The temporary bleachers at the south end of Roos Field aren’t so temporary this year.
Installed before the Weber State game on Oct. 5, they won’t come down until the home football season ends at Eastern Washington – whenever that is.
The bleachers aren’t much to look at, but they’re emblematic of Eastern Washington’s success on and off the field. And they’re a necessity, thanks to Eastern averaging 8,739 fans a game at a facility that holds just 8,600.
More impressive, those numbers have come against the likes of Western Oregon, Weber State and Southern Utah.
“All of that is outstanding, not having played a team from Montana,” said Eastern athletic director Bill Chaves, who has another sellout on his hands today against Montana State.
“It’s awesome,” said Eastern center Ashton Miller, a fifth-year senior. “I’ve been able to see a transition since I came here in 2009, where we were never selling out unless it was Montana.
“Now we have such a great fan base.”
While Chaves credits the Eastern marketing department, he reserves most of the credit for the product on the field.
“Having a program that has a very good chance to win every time out helps tremendously, and the students are coming out in droves,” Chaves said, also crediting the six high-profile FCS playoff games played at Roos Field in the past three years.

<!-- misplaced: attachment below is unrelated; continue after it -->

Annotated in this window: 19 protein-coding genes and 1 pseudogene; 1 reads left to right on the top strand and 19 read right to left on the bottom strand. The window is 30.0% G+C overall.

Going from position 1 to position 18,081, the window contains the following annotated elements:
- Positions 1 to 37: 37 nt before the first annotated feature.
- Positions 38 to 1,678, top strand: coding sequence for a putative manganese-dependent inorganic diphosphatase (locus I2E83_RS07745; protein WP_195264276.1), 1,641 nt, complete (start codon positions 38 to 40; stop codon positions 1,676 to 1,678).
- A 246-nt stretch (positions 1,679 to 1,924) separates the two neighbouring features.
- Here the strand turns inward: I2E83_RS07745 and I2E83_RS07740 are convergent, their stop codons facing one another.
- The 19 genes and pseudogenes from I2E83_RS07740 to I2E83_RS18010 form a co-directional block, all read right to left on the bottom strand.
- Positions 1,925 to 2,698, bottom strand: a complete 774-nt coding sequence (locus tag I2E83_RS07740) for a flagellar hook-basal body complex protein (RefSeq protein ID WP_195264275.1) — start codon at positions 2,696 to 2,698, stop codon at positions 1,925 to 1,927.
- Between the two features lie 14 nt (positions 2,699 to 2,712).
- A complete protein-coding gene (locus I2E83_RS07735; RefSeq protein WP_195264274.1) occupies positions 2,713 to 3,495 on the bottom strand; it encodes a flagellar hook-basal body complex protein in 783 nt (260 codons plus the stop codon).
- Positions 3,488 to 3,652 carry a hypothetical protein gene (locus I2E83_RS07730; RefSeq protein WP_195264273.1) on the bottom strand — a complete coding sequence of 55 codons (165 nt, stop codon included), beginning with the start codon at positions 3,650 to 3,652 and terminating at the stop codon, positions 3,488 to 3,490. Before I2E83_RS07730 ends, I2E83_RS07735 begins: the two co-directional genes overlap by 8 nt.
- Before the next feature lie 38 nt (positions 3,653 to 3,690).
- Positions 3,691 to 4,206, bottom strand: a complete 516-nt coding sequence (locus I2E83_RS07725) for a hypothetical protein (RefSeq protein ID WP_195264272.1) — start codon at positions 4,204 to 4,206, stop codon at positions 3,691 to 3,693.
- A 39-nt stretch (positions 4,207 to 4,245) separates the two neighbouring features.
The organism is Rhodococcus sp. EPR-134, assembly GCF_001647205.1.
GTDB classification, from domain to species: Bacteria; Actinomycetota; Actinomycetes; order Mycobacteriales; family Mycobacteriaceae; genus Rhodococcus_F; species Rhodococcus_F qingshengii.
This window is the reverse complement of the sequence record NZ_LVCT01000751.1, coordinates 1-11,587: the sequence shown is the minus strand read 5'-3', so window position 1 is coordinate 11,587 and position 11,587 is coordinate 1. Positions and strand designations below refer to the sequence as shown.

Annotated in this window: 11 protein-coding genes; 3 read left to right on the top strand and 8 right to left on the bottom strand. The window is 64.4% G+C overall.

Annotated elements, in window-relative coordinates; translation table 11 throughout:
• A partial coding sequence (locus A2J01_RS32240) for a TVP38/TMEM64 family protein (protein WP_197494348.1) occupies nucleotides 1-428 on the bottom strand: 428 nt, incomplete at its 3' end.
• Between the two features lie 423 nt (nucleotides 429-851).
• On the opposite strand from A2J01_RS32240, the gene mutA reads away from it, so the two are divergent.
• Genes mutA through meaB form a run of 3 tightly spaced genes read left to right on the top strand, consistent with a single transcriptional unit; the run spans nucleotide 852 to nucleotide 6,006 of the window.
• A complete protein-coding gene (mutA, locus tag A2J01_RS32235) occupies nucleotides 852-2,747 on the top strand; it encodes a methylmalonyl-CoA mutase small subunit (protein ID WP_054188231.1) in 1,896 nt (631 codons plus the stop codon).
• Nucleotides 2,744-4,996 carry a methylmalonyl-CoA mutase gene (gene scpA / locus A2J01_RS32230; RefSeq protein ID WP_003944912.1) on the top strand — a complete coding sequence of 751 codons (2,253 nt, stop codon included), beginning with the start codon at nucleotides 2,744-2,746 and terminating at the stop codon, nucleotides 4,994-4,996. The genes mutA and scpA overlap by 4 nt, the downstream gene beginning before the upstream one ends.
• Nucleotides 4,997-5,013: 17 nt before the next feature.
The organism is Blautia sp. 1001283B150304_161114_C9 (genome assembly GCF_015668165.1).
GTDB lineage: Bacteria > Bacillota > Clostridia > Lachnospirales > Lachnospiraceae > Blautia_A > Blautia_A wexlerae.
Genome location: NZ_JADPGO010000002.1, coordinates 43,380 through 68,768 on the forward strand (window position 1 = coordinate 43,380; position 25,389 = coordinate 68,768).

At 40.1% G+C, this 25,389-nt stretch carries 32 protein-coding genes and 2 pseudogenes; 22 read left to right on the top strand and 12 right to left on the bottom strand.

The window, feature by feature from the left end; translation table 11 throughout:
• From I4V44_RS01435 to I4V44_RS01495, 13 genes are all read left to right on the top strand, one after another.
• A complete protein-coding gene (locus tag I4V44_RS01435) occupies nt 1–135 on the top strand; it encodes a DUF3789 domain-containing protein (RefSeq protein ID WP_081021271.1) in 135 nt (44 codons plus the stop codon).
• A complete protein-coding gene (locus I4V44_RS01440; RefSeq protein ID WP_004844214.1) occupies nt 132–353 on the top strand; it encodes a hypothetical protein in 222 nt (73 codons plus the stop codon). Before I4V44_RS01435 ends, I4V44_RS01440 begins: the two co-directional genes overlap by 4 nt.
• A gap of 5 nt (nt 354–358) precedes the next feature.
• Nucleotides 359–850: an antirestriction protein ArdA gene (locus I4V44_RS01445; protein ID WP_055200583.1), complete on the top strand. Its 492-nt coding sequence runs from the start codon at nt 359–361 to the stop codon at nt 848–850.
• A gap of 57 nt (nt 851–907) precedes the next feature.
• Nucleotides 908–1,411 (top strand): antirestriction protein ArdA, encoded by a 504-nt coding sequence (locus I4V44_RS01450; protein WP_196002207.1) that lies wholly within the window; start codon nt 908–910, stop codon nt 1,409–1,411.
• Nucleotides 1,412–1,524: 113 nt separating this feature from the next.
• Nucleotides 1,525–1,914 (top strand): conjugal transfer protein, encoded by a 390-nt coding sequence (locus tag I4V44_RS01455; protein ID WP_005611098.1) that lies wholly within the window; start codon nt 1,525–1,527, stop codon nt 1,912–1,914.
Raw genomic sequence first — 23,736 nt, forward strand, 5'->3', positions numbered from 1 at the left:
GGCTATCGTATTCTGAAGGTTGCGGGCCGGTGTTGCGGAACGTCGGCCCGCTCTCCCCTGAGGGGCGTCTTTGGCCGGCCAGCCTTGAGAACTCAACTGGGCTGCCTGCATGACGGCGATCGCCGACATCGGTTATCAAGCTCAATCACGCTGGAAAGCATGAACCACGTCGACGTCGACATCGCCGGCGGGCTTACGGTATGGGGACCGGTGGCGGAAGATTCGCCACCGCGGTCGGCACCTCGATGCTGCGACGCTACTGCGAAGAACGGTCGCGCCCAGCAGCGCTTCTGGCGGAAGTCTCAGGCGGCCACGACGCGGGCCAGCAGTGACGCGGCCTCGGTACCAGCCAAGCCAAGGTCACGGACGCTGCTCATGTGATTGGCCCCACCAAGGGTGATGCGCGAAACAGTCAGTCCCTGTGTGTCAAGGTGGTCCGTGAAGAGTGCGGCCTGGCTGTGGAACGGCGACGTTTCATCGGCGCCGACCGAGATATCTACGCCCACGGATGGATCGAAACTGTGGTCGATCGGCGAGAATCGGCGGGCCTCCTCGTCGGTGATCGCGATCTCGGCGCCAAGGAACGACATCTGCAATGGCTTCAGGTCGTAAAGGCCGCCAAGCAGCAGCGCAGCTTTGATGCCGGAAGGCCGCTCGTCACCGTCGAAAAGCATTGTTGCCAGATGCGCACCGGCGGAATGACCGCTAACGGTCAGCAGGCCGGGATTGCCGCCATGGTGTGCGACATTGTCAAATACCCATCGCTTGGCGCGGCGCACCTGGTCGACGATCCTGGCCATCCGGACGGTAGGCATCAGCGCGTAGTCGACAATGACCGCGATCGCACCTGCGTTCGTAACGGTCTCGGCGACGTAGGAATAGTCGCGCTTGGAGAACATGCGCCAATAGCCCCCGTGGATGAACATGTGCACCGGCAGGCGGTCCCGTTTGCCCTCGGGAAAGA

It also doesn’t hurt that EWU quarterback Vernon Adams is one of the most exciting players in the Football Championship Subdivision.
The numbers still don’t approach those at Montana, which averages almost 26,000 fans, or Montana State, with almost 20,000, but those schools merely had a head start, Chaves said.
Chaves said he’s charted average attendance at Montana, which he said averaged about 6,000 until winning the I-AA (now FCS) national title in 1995.
“And they just kept on going,” Chaves said.
It’s unclear whether higher attendance will boost the chances for construction of the Gateway Project, a multiuse athletic/commercial proposal that would boost capacity to roughly 17,000.
Fundraising efforts are still ongoing, university officials said recently.
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